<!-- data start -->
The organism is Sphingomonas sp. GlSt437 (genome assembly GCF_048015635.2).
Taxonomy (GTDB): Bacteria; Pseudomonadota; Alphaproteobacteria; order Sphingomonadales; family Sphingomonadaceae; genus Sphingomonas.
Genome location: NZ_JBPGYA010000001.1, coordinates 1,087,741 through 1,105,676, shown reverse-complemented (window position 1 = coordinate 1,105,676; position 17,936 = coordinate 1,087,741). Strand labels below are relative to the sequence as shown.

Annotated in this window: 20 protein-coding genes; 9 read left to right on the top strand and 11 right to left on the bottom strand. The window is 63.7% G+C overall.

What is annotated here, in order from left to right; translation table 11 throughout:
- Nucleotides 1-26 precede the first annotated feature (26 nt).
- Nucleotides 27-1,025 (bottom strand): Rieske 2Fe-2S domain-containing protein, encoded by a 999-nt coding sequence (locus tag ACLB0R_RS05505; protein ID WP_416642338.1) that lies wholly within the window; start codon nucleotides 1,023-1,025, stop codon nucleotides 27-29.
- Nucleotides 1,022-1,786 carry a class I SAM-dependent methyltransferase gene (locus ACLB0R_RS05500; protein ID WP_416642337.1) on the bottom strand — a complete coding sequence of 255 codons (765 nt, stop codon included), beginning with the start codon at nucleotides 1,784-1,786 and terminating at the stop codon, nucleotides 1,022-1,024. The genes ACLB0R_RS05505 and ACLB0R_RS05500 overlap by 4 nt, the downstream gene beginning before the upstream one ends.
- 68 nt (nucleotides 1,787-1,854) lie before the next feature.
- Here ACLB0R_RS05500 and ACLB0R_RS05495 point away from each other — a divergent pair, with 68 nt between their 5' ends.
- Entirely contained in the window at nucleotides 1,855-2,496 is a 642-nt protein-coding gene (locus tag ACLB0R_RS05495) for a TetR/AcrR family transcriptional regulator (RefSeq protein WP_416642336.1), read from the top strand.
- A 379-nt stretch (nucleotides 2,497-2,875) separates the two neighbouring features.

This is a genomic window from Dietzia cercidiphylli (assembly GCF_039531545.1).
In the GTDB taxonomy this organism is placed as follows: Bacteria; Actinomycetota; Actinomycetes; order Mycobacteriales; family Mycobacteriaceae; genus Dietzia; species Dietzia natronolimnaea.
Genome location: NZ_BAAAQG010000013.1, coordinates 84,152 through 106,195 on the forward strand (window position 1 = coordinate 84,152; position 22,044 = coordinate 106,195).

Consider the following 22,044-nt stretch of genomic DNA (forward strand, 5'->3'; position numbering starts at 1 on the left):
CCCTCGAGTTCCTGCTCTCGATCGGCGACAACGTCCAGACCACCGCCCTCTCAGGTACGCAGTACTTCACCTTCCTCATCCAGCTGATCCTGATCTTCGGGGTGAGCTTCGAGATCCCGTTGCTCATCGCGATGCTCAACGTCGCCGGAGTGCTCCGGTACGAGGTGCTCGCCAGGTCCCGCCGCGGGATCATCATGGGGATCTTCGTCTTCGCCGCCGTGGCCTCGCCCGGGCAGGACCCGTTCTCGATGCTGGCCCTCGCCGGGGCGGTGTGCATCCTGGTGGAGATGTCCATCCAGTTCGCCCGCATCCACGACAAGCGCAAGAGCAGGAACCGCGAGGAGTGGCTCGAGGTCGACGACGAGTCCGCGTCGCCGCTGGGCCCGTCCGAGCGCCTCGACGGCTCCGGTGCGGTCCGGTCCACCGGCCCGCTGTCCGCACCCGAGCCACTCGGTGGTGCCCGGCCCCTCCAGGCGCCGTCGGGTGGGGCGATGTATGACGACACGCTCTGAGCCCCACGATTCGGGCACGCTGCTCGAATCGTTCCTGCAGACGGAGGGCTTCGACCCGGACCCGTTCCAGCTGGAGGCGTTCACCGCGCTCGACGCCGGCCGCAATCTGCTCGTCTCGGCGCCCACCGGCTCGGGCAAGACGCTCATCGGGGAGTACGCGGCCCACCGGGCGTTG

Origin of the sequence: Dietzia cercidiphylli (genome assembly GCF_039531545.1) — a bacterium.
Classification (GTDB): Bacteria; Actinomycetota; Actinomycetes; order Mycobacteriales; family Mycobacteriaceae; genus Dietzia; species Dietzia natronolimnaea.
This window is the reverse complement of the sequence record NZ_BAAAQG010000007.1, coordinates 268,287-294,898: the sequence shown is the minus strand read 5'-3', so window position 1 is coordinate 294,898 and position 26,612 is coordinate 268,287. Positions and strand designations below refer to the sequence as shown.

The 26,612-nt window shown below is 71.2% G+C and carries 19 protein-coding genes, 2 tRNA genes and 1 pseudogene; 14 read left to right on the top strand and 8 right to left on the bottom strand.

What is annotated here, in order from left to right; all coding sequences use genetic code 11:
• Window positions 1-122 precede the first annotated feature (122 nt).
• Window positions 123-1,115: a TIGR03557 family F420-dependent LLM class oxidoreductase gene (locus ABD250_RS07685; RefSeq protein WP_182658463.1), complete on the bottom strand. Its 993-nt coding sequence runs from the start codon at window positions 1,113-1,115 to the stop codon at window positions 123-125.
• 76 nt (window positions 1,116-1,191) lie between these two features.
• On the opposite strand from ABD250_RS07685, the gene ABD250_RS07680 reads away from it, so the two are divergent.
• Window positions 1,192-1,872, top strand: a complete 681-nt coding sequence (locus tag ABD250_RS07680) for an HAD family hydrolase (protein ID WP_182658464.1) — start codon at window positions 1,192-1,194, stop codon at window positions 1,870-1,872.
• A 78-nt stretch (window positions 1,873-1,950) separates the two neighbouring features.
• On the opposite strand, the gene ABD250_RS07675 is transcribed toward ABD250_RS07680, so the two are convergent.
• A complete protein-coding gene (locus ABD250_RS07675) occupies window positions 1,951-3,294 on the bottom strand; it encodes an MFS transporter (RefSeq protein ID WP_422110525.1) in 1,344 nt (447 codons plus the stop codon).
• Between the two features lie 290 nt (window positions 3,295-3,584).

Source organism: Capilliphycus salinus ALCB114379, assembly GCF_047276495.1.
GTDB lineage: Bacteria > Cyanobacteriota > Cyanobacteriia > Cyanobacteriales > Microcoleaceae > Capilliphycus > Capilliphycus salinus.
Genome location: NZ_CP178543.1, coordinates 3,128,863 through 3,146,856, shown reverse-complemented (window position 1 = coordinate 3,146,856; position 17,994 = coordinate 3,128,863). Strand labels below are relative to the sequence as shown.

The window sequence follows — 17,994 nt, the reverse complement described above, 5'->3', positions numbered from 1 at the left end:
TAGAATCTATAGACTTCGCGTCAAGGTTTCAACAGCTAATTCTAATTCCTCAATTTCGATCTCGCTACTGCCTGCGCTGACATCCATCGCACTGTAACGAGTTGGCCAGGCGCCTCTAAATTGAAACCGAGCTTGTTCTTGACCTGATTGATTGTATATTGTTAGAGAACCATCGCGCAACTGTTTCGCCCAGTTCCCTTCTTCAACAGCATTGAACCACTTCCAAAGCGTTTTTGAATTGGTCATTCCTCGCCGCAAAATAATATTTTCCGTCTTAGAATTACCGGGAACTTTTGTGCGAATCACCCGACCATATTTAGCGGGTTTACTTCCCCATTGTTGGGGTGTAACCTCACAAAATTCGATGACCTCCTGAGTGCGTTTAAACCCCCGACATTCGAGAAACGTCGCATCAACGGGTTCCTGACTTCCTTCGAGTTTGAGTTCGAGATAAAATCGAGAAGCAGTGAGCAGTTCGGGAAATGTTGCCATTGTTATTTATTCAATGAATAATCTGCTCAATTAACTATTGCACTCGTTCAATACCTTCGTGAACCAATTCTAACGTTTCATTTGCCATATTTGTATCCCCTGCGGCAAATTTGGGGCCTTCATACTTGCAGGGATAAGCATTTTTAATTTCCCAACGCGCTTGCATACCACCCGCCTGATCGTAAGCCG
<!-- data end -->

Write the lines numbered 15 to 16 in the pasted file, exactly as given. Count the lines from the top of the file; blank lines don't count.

Genome location: NZ_BAAAQG010000013.1, coordinates 84,152 through 106,195 on the forward strand (window position 1 = coordinate 84,152; position 22,044 = coordinate 106,195).

Consider the following 22,044-nt stretch of genomic DNA (forward strand, 5'->3'; position numbering starts at 1 on the left):